Inflammatory Skin Diseases
Inflammatory skin disorders are the results of immune system reactions that involve the skin. Psoriasis is a chronic inflammatory skin disease that affects approximately 7.5 million people in the US. The disease is characterized by an errant immune-system response that drives inflammation and thickening of the skin caused by rapid turnover of skin cells. Psoriasis and other inflammatory skin diseases such as atopic dermatitis can cause tremendous discomfort. The healthcare market has seen an increase in the introduction of systemic therapies, including biologics, to treat patients with moderate-to-severe psoriasis and atopic dermatitis. For the majority of affected patients with less severe disease burden, topical corticosteroids are the predominant therapies prescribed. None of the currently approved therapies are without side effects, and none are well-suited for chronic use.
According to a recent, peer-reviewed article in the British Journal of Dermatology, IL-17, a key inflammatory cytokine, is known to be or is likely to be related to the mechanism and severity of a number of inflammatory skin disorders. IL-17 activation leads to propagation of several pro-inflammatory signaling cascades. Binding of IL-17 to its cognate receptor signals keratinocytes and other cell types to generate and release pro-inflammatory cytokines IL-1ß and IL-6 resulting in enhanced inflammasome activation.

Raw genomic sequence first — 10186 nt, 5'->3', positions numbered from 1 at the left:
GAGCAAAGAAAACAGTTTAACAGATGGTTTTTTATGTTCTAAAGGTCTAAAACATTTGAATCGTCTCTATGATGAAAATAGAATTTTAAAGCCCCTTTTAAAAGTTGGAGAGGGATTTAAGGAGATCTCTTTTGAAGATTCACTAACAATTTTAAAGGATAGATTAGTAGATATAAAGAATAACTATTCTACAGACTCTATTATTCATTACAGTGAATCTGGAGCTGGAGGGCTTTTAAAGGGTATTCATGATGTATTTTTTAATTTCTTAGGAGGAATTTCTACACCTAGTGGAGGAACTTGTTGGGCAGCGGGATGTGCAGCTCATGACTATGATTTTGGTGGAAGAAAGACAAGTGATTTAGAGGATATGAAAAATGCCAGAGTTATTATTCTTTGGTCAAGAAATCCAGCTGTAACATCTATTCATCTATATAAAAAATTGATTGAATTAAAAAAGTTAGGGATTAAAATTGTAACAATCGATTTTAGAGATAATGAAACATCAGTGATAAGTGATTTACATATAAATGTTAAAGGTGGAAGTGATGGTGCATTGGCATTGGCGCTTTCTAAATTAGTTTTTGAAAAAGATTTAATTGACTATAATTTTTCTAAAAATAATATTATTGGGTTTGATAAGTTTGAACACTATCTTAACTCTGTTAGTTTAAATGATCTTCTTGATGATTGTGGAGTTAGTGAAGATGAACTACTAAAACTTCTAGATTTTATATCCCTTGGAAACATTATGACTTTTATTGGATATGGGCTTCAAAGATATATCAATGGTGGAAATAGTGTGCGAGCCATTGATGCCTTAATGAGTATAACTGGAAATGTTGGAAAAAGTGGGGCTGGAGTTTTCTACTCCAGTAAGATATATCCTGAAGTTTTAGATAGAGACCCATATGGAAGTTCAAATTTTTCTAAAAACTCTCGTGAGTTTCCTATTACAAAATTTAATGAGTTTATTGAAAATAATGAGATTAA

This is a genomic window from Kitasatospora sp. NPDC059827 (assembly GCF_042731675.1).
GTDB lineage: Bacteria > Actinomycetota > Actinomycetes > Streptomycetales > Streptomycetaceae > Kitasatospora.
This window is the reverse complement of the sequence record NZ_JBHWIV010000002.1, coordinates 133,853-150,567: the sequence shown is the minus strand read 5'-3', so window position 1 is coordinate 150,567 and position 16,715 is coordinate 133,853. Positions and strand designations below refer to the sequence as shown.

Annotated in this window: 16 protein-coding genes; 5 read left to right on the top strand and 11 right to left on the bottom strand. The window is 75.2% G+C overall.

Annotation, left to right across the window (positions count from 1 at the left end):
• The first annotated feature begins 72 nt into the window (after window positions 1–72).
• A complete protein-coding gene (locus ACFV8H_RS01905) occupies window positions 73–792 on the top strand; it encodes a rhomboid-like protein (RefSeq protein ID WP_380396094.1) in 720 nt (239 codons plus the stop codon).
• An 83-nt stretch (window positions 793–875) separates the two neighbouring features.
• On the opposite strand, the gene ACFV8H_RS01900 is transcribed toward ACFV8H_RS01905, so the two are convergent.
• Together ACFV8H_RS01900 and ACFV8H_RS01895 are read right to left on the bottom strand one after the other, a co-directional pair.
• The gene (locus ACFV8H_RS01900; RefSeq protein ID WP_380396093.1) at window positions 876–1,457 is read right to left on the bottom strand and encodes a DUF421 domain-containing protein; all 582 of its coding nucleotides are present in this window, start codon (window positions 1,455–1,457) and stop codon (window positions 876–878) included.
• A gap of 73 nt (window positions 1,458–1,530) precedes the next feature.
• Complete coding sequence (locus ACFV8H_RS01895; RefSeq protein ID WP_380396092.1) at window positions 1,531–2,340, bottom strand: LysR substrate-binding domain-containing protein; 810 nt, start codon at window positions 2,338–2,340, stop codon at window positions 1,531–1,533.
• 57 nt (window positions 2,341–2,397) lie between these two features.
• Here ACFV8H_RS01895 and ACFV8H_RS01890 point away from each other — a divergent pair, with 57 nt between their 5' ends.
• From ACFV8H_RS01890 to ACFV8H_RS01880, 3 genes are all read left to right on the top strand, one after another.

Nitric Oxide and NLRP3 Inflammasome
Nitric oxide has the potential to disrupt the propagation of IL-17 locally in the skin through its ability to disrupt the assembly and activity of the NLRP3 inflammasome. Nitric oxide has been previously shown to modify NLRP3 such that it is unable to associate with the adaptor protein ASC and caspase-1 to assemble the macromolecular NLRP3 inflammasome complex.
SB414, a topical cream-based product candidate, is being developed for the treatment of inflammatory skin diseases. Data from psoriasis preclinical studies with SB414 have demonstrated significantly (p<0.05) reduced composite psoriasis scores, which consist of erythema and plaque scores, and pro-inflammatory cytokines, including interleukin-17, or IL-17, in psoriasis mouse models. We expect initiate clinical development of SB414 following an IND submission in the second quarter of 2017 with a Phase 2 proof-of-concept study in patients with psoriasis.